Clean going in, clean coming out
The Extigy adds a laundry list of input and output jacks to your desktop. On the front, you'll find an optical (TOSLINK) in, an optical out, a line in, a mike in with hardware-level control, and a line/headphones out with hardware-volume control. The back panel houses a USB jack, a MIDI in, a MIDI out, an S/PDIF in, an S/PDIF out, and three jacks for outputting Dolby Digital 5.1 surround sound (front, rear, and center/subwoofer). With all of these ins and outs, you can connect pretty much any audio device to the Extigy--and we did.
Installation was ridiculously easy, a refreshing change from the audio-hardware headaches we've encountered with PCI-card-based solutions. You can put the Extigy on your desk either horizontally or vertically using two rubber feet. When it's connected, the Extigy replaces your sound card. But to prevent configuration issues, your system reverts seamlessly back to your internal sound card when the Extigy is disconnected or powered down.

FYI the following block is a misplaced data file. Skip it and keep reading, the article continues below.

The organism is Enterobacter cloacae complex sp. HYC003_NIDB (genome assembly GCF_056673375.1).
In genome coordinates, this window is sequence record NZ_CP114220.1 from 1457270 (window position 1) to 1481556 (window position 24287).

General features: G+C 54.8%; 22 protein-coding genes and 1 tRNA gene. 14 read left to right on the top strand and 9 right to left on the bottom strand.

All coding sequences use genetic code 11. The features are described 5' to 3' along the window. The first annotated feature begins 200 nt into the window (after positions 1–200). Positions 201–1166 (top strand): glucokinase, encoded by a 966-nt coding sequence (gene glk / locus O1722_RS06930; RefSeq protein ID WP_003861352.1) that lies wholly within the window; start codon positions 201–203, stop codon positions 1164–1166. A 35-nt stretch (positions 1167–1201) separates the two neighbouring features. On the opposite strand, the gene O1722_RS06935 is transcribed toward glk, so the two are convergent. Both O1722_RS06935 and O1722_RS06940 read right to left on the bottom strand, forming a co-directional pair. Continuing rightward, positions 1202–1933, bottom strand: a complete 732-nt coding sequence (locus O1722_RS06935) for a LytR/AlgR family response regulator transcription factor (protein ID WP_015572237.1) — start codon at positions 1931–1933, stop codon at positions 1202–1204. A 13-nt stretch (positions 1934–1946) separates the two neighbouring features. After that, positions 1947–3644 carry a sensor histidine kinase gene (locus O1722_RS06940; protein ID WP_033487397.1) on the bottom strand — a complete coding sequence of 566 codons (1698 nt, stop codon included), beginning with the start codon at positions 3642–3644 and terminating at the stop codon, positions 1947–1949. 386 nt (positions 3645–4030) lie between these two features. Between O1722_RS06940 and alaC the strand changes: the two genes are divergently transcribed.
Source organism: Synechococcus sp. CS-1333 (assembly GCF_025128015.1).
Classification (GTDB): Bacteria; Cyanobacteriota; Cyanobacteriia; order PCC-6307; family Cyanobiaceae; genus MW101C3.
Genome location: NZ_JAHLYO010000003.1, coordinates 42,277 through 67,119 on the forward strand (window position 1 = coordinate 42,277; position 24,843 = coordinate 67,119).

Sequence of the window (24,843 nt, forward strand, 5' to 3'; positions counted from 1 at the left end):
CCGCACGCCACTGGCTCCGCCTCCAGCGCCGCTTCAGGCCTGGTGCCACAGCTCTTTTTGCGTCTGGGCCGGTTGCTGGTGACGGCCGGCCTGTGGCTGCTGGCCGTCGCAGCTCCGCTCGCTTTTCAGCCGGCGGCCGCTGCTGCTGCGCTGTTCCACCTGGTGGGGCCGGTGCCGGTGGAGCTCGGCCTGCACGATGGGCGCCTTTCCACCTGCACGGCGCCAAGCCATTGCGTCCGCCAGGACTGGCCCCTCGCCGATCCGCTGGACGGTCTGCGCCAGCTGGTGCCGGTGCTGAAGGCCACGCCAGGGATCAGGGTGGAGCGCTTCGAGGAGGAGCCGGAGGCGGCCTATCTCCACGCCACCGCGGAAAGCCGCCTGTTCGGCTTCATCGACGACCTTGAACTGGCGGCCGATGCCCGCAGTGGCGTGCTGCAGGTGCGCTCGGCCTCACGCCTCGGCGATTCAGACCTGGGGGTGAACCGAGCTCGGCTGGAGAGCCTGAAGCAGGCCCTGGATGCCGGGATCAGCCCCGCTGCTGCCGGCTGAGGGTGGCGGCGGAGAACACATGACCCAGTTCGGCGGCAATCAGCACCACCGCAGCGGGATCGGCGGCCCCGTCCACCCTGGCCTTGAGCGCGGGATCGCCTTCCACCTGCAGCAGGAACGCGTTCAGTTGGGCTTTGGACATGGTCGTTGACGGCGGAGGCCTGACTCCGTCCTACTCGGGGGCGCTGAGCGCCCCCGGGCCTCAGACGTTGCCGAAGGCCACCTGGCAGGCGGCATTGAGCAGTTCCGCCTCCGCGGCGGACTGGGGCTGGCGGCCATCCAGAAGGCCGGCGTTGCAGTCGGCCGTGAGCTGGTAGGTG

Since the Extigy sits outside of your PC, attaching cords is much, much easier than having to reach around to the back of your computer every time. The fact that it is an external device also renders your audio free from the PC's internal electrical noise. The digital-to-analog and analog-to-digital converters are of a very high quality--more than a 100dB signal-to-noise ratio and up to 24-bit 96KHz in and out--so whether you're listening to PC-based MP3s on your headphones or recording onto your hard drive from an LP, the Extigy delivers remarkably hiss-free sound. Analog stereo input and output volume levels can be adjusted using knobs on the front of the Extigy, via the taskbar mixer, or with the Creative Audio Mixer.
The Extigy is perfect for recording from an external source, but due to the latency caused by the USB cord, it's just passable for amateur musicians wanting to record multiple tracks of audio. People who want to tackle multitrack recording or MIDI work should go with the Sound Blaster Audigy instead since its latency is 2ms or less, as opposed to the Extigy's 40ms.